Black Twitter debates racial passability as ‘Passing’ trailer premieres
'Passing' is set to launch at the New York Film Festival this October
Netflix just dropped the trailer for Passing, a film starring Tessa Thompson and Ruth Negga as two Black women in the Harlem Renaissance, one passing for white, the other living as Black.
Earlier this year, Netflix acquired the writes to Passing, an upcoming film adaptation of the classic Harlem Renaissance novel of the same name by Nella Larson. With the deal landing around $15.75 million, Netflix is getting ready to release the film starring Thompson, Negga, Andre Holland, and Alexander Skarsgard and directed and written by Rebecca Hall.
The film will premiere at the New York Film Festival on Oct. 3, followed by a theatrical release and then a streaming one.
The film’s trailer finally gave viewers a glimpse of the film, which is presented in black and white, clearly sticking with the theme of race and privilege in the story.
The trailer immediately found its way on Black Twitter, with many people chiming in with their takes on the film, and whether or not they believe Negga would actually be able to pass in the 1920s or today.
Some fans found it hard to believe Negga would be able to pass in real life.
One Twitter user wrote, “Aint nothing ‘white passing’ about that woman…Cut the sh-t Netflix,” with accompanying crying emojis. Another user agreed, writing, “Netflix has lost their mf minds. Do they know what passing means??”
Some people did not appreciate the discourse, however, pointing out that while Negga may not seem “white-passing” to some, many “white-passing” actors get to play Black roles in Hollywood.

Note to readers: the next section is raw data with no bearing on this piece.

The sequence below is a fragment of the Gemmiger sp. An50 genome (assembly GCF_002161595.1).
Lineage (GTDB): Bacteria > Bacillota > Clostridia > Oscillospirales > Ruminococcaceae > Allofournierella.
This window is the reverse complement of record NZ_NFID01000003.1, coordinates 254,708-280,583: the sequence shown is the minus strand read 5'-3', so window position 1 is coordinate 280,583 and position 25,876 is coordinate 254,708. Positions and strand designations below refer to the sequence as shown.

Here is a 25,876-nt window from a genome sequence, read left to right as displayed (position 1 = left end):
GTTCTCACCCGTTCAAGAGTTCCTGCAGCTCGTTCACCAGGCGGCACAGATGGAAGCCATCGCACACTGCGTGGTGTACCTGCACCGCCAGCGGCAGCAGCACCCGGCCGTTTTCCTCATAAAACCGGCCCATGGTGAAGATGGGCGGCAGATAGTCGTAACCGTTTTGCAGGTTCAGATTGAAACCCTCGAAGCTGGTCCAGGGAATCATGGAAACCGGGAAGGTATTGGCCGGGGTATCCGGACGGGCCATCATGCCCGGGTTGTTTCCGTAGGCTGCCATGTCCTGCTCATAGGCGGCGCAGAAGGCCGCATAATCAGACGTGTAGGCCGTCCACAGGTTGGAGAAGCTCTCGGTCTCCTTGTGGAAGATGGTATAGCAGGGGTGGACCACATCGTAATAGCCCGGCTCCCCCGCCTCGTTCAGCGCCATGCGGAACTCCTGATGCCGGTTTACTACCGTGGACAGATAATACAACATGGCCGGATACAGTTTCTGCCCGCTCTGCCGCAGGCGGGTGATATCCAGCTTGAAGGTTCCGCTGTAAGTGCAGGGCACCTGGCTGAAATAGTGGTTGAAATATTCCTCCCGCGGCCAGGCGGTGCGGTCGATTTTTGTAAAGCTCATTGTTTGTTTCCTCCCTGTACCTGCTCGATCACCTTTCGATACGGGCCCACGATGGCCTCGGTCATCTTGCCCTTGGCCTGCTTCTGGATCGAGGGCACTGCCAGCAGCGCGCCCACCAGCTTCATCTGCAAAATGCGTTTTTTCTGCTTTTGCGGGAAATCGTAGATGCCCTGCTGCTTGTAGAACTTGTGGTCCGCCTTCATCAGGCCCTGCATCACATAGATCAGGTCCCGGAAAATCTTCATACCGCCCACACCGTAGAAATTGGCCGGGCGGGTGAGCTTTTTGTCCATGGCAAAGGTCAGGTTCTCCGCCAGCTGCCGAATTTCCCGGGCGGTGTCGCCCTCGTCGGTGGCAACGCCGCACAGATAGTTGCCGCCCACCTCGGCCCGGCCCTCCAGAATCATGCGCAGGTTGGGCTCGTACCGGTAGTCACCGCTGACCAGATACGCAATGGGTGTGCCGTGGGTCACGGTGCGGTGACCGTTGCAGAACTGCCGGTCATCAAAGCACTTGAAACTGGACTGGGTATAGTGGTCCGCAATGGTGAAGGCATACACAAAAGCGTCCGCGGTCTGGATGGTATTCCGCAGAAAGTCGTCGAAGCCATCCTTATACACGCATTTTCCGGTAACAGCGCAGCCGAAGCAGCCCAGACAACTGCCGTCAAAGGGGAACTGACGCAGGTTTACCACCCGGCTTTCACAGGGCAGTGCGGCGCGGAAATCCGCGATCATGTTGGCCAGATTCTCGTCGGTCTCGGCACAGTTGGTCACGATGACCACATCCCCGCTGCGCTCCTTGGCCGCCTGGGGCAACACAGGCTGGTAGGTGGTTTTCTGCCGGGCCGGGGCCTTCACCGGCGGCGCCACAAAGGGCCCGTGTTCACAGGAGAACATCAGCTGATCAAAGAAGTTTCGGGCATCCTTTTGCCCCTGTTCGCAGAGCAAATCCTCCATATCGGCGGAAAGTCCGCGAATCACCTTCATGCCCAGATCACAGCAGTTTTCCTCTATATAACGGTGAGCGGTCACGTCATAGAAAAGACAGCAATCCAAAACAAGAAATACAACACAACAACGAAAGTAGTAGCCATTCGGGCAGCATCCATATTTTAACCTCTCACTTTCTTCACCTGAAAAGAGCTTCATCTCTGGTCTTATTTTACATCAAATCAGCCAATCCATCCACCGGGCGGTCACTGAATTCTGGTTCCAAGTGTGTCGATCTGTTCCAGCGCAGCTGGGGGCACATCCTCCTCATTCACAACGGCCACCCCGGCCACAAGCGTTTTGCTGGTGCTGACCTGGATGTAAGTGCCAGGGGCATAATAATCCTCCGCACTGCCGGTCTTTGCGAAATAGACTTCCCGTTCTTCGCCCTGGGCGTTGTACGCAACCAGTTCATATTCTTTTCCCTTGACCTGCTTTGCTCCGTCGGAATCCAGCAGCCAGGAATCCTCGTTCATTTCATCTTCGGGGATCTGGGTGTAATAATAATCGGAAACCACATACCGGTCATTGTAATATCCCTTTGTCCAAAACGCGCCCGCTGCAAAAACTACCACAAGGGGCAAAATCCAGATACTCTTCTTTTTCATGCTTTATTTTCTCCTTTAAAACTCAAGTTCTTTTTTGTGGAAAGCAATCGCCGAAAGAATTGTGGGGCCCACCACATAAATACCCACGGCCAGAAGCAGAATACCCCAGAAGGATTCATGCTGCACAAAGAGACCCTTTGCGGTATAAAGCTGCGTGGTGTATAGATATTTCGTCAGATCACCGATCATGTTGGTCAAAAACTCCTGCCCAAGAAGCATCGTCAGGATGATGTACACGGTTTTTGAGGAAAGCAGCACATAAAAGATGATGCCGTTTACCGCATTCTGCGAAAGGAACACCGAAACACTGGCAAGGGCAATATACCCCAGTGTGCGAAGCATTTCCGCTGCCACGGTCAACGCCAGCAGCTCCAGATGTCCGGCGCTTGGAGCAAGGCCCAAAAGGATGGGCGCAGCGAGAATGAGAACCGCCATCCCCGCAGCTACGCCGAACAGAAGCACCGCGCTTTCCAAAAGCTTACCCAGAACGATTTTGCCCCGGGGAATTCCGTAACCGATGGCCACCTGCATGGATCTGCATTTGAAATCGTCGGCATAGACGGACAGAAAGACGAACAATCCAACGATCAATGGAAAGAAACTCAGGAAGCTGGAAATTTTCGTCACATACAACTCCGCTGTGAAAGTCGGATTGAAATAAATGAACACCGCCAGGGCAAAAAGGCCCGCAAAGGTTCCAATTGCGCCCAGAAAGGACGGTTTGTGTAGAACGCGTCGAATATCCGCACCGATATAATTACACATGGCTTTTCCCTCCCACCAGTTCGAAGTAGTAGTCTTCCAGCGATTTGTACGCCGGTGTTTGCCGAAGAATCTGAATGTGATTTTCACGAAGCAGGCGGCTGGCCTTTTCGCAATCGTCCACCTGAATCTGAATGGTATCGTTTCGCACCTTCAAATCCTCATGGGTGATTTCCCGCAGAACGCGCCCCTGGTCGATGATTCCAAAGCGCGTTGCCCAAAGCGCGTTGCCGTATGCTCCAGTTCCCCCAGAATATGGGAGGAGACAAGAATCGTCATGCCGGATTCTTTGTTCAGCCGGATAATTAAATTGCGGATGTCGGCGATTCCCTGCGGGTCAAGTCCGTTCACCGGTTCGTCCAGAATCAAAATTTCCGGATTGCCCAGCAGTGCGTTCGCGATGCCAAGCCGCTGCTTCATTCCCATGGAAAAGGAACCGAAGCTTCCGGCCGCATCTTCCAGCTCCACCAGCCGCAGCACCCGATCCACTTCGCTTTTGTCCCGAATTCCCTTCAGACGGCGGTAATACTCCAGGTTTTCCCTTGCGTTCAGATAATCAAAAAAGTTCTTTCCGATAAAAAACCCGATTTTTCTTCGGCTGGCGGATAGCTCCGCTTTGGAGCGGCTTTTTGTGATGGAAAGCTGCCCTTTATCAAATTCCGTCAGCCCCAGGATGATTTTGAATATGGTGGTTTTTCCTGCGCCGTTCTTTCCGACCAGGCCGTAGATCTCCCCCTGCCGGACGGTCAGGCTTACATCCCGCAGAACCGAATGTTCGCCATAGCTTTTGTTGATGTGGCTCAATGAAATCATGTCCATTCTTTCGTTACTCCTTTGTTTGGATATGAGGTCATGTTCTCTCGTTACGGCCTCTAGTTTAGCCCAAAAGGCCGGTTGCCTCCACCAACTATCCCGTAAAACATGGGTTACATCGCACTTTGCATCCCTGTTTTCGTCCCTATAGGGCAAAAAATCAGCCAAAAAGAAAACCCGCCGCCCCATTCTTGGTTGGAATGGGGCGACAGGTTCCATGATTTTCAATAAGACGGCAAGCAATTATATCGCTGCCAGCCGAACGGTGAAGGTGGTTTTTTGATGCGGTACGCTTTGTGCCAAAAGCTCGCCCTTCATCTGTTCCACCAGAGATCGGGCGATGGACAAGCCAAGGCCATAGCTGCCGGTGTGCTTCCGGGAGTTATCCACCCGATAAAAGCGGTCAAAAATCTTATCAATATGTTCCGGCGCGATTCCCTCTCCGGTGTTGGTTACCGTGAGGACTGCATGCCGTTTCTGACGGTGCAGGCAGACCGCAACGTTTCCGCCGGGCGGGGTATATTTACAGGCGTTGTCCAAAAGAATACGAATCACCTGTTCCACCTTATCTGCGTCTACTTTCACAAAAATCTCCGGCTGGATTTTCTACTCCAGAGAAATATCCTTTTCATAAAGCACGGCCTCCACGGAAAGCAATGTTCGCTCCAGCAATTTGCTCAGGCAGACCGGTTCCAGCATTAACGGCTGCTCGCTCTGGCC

One user wrote, “these conversations about the white passing netflix movie are annoying. y’all have no problem when biracial people play fully black people so let them play fully white people.”
Writer and editor Britni Danielle pointed out in a tweet that the point of the film is that, to Black people, Negga’s character does not pass, writing, “A lot of people saying, ‘Well, she looks Black, how can she pass?’ about Ruth Negga. And…that’s the point. She looks Black to other Black people (as did most people who passed back then). White people were the ones who had no clue.”
Danielle also shared a 1950s quiz from EBONY Magazine, which asked readers to guess, “Which one is negro, which one is white,” to a series of photos.
Read Deadline’s official description of the film below:
“The pic, shot in black and white, tells the story of two Black women, Irene Redfield (Thompson) and Clare Kendry (Negga), who can “pass” as white but choose to live on opposite sides of the color line during the height of the Harlem Renaissance in late 1920s New York.
After a chance encounter, Irene reluctantly allows Clare into her home, where she ingratiates herself to Irene’s husband (André Holland) and family, and soon her larger social circle as well. Irene soon finds her once-steady existence upended by Clare, and the story becomes one about obsession, repression, and the lies people tell themselves and others to protect their carefully constructed realities.”
Watch the trailer for Passing below.
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